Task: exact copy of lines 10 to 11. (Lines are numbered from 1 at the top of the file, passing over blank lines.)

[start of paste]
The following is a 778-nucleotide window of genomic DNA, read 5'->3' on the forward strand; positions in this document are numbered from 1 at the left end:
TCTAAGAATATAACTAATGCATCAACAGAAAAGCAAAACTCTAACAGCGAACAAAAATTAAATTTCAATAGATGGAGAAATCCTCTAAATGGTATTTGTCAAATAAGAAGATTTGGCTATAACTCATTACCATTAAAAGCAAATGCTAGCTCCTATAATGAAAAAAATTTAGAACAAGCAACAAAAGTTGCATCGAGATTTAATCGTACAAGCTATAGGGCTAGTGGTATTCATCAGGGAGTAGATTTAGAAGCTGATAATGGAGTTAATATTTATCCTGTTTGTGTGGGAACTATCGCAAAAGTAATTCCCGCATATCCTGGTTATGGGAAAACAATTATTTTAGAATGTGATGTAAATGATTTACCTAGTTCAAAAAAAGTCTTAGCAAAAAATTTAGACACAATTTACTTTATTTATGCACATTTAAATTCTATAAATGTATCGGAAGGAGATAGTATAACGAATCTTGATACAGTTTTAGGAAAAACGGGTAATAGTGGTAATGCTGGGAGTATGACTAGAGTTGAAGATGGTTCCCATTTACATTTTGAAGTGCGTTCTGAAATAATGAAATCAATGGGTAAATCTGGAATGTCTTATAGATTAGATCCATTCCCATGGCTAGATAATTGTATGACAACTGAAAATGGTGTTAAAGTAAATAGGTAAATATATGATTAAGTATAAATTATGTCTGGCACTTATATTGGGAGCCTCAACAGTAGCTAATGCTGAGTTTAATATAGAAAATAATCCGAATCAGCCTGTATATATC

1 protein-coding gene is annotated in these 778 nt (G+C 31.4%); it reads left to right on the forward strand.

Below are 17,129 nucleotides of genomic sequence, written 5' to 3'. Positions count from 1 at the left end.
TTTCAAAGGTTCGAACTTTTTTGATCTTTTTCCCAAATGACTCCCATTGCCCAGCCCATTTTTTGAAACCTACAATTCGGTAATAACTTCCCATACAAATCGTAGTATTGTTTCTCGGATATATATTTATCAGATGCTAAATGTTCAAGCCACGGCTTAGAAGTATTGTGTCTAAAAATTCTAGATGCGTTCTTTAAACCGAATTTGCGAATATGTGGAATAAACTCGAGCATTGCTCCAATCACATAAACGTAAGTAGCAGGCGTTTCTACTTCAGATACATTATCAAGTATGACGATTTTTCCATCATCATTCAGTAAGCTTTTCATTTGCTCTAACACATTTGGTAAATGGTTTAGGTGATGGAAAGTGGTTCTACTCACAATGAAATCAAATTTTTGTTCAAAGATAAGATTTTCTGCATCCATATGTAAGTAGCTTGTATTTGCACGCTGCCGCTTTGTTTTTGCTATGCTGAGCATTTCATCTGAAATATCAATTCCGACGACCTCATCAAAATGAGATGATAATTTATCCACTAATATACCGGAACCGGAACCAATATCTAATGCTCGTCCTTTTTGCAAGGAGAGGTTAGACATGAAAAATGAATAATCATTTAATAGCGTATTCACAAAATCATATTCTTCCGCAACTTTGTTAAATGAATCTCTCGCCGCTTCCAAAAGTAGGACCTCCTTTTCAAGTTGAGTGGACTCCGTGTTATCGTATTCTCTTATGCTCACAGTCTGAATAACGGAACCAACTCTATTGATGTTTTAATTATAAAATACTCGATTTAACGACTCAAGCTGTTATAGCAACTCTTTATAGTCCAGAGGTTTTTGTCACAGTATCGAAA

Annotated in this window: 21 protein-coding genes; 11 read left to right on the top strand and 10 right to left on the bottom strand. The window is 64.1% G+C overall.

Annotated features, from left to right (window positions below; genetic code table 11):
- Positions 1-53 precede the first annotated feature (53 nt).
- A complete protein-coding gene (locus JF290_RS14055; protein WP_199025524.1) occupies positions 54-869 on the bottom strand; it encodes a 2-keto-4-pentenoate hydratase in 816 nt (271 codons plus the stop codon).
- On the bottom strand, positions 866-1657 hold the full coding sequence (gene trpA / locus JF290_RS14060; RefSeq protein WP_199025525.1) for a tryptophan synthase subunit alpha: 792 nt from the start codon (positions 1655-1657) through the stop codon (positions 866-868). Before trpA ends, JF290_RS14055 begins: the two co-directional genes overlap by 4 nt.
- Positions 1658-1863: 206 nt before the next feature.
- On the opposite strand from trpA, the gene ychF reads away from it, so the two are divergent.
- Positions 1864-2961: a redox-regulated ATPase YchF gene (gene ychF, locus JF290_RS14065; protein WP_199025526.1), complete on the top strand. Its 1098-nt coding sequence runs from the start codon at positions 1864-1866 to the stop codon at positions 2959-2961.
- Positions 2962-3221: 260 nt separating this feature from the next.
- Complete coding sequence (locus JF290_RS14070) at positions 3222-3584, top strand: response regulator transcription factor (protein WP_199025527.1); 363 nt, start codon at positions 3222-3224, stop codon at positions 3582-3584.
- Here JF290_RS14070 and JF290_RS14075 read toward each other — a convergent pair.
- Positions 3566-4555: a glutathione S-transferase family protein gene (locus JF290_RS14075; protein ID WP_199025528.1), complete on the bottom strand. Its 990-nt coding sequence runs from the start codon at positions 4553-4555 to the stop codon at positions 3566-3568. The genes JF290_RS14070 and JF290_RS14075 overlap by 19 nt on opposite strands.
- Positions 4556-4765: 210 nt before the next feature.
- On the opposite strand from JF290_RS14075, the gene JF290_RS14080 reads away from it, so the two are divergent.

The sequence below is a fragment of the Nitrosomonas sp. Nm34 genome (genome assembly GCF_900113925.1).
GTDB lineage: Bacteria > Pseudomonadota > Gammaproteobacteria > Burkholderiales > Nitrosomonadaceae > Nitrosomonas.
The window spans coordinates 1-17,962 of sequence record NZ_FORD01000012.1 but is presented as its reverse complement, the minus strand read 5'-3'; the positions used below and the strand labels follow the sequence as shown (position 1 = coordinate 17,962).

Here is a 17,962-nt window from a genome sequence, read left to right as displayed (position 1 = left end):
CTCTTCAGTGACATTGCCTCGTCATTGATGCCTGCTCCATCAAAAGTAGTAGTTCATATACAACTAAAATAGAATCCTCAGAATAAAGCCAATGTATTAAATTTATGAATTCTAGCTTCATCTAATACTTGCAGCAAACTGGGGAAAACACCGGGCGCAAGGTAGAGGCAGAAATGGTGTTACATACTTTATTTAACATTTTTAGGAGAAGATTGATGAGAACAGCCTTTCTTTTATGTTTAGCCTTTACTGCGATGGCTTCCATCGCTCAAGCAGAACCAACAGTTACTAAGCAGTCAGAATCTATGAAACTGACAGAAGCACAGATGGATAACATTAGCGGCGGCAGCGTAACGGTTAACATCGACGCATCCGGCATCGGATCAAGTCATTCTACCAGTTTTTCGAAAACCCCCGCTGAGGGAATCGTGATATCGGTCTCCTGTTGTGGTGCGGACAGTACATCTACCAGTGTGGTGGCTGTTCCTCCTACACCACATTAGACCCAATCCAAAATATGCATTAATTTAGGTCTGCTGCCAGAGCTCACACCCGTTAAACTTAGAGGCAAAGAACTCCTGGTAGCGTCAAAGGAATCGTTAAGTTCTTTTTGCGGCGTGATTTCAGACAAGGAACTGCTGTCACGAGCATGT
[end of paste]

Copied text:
- On the bottom strand, positions 866-1657 hold the full coding sequence (gene trpA / locus JF290_RS14060; RefSeq protein WP_199025525.1) for a tryptophan synthase subunit alpha: 792 nt from the start codon (positions 1655-1657) through the stop codon (positions 866-868). Before trpA ends, JF290_RS14055 begins: the two co-directional genes overlap by 4 nt.
- Positions 1658-1863: 206 nt before the next feature.